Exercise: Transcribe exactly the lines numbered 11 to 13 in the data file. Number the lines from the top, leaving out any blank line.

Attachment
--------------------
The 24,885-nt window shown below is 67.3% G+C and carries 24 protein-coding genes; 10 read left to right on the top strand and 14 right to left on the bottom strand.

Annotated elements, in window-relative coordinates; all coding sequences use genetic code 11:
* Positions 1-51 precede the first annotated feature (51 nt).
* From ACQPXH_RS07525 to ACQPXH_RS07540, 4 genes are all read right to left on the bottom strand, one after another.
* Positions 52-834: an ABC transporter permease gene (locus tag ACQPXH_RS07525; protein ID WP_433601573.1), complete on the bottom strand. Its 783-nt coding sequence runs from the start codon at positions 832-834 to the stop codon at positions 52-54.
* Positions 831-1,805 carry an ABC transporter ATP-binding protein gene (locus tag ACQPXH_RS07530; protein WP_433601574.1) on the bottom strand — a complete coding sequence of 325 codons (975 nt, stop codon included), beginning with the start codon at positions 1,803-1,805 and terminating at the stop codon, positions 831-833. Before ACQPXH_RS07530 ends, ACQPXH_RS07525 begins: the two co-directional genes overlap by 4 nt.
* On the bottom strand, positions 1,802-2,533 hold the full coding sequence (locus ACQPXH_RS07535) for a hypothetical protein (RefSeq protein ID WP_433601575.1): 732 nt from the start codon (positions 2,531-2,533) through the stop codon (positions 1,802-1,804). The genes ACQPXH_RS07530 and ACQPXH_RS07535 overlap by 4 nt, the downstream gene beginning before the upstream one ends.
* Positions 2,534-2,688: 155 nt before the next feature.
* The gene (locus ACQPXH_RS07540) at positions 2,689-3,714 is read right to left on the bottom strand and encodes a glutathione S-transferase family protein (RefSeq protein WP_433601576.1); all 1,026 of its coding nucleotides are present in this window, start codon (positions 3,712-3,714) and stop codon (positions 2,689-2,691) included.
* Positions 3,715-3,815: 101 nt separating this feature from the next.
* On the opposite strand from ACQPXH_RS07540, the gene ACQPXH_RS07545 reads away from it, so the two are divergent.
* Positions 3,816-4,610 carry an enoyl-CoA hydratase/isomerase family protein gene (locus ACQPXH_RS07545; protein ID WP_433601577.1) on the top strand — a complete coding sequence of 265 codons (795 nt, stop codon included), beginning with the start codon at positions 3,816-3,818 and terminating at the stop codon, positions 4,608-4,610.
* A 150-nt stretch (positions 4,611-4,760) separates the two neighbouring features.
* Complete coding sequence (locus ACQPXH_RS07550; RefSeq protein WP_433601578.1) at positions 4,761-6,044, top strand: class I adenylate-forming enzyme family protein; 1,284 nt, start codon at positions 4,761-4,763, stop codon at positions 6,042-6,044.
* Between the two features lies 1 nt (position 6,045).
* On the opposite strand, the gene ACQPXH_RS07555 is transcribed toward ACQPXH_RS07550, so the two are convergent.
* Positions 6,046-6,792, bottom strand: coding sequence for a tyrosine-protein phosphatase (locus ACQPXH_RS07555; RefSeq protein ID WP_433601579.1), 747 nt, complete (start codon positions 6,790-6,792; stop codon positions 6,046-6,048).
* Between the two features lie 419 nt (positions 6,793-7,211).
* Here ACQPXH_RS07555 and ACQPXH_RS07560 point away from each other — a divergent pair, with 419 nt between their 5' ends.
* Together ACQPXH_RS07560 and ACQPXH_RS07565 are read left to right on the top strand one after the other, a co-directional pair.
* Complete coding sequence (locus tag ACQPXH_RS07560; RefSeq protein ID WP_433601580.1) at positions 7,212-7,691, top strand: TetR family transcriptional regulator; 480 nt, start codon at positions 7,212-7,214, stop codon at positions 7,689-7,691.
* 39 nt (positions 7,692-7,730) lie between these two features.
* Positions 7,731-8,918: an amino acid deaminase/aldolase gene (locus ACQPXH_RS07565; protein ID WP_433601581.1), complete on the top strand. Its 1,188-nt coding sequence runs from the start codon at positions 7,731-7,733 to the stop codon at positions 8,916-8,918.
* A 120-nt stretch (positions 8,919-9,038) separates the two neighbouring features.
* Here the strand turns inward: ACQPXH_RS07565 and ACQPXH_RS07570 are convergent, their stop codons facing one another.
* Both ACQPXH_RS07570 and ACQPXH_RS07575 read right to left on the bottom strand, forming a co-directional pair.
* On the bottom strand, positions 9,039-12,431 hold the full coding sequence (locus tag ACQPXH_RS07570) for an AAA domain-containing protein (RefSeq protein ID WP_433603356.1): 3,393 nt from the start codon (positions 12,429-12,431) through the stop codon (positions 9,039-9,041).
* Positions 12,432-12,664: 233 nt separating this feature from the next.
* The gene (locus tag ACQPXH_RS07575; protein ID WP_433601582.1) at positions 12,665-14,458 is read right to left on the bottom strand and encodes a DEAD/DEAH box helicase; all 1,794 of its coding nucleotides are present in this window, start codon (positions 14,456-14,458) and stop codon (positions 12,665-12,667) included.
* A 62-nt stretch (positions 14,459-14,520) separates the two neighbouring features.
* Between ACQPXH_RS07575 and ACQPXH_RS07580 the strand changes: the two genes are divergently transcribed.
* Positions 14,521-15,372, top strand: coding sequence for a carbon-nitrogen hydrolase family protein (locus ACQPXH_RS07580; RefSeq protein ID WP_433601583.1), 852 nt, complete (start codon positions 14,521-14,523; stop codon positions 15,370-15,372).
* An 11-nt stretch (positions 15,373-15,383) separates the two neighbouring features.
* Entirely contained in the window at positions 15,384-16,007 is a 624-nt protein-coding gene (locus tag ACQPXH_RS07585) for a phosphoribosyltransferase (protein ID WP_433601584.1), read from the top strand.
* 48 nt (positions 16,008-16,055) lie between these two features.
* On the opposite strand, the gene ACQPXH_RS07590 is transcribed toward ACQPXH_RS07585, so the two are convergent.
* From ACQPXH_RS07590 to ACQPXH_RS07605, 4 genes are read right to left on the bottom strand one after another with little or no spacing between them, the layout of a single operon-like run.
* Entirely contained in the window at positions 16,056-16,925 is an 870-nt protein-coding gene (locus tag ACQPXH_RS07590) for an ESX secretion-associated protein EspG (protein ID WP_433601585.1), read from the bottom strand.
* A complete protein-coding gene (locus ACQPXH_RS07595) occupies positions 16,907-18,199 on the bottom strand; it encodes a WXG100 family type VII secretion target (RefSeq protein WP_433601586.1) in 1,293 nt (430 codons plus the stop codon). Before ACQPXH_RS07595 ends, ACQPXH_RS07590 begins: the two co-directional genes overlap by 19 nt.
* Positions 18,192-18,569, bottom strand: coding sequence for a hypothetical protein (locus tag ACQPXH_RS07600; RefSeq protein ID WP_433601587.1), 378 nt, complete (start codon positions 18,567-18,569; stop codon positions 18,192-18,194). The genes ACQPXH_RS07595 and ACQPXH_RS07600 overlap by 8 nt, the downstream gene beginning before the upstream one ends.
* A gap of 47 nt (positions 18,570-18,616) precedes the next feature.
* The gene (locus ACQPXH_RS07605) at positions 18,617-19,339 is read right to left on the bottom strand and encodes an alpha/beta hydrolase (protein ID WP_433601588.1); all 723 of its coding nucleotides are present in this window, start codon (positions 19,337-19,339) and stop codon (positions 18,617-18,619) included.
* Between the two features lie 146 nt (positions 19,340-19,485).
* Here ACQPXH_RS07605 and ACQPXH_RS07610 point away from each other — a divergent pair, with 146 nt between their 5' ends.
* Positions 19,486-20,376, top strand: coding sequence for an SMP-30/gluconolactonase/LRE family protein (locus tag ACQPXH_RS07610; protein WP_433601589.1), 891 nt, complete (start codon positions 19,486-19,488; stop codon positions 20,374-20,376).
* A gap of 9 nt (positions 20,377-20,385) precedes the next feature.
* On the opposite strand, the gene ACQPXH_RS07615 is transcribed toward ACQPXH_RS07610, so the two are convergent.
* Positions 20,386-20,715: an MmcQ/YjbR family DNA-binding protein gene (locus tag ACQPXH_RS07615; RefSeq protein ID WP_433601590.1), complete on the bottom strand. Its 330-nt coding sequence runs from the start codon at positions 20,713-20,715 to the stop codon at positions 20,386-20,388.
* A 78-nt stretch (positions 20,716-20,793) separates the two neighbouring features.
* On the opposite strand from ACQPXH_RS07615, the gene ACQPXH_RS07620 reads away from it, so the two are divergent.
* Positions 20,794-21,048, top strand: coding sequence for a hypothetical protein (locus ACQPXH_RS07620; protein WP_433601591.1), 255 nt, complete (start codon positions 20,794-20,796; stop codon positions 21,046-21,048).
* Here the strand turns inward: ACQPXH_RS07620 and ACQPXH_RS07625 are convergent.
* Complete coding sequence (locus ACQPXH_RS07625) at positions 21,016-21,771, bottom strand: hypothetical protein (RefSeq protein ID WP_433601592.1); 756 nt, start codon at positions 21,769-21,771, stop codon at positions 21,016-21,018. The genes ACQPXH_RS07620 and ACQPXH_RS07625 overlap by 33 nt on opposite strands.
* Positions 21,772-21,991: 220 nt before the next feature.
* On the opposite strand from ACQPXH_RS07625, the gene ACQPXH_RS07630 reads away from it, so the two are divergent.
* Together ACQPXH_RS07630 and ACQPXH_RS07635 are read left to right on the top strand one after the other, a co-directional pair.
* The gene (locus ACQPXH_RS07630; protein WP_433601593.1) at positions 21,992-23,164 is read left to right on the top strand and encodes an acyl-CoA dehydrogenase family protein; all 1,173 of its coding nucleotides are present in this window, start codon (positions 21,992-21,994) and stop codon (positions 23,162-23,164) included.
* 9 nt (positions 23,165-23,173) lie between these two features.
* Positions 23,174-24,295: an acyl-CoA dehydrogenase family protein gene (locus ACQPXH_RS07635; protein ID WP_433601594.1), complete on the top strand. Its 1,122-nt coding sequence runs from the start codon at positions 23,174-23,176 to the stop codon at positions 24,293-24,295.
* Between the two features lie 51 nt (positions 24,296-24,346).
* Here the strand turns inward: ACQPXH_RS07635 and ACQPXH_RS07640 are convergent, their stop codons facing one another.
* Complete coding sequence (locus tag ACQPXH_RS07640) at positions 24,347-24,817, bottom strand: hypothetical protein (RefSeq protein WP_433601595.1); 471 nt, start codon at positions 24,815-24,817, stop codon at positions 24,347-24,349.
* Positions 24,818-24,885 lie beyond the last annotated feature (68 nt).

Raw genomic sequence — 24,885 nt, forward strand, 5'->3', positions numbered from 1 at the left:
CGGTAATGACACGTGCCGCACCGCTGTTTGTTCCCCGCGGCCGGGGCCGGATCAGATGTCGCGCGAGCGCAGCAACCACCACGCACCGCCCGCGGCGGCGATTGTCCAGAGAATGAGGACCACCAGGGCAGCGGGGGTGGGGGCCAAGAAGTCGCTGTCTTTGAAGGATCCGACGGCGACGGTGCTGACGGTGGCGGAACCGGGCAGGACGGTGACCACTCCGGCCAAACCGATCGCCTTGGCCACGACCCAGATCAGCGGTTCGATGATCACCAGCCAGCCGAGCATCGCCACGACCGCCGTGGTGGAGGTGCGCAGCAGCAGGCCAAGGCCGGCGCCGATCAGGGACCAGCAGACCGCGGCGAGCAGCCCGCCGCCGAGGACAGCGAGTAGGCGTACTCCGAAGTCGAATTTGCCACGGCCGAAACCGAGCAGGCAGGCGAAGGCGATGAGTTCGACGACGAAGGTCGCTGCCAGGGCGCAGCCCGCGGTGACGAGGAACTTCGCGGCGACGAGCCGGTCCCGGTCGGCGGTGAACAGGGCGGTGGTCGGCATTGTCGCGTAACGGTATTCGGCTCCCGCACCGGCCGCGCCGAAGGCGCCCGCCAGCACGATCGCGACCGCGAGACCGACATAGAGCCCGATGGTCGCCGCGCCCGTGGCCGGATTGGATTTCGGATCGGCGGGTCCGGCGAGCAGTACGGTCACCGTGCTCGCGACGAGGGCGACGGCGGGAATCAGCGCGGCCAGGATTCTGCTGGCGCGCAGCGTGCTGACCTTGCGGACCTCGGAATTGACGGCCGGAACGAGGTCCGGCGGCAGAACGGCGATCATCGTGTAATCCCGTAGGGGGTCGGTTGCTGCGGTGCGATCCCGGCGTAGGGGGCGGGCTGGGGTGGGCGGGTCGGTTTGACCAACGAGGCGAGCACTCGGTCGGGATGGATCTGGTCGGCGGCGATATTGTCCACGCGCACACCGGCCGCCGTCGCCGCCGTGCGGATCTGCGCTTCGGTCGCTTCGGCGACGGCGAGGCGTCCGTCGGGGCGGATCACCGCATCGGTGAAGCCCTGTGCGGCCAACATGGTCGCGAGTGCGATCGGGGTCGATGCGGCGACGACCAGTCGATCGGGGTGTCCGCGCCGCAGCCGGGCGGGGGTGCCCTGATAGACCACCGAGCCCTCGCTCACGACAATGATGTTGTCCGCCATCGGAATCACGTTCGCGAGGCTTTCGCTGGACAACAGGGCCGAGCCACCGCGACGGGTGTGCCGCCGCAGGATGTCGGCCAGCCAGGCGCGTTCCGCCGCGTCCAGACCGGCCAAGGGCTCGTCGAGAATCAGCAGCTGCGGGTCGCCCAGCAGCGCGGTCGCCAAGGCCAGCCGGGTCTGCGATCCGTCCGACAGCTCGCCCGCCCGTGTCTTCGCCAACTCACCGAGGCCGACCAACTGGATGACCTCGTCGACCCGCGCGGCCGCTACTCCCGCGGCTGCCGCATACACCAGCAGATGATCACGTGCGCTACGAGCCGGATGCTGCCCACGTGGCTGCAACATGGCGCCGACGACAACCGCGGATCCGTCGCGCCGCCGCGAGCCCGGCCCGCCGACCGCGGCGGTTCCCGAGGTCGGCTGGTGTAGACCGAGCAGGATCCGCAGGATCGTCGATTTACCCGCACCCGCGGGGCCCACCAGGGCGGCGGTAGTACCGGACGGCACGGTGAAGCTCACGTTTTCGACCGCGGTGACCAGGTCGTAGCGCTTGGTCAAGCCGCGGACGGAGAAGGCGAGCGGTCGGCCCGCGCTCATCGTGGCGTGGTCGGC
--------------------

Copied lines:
* On the opposite strand from ACQPXH_RS07540, the gene ACQPXH_RS07545 reads away from it, so the two are divergent.
* Positions 3,816-4,610 carry an enoyl-CoA hydratase/isomerase family protein gene (locus ACQPXH_RS07545; protein ID WP_433601577.1) on the top strand — a complete coding sequence of 265 codons (795 nt, stop codon included), beginning with the start codon at positions 3,816-3,818 and terminating at the stop codon, positions 4,608-4,610.
* A 150-nt stretch (positions 4,611-4,760) separates the two neighbouring features.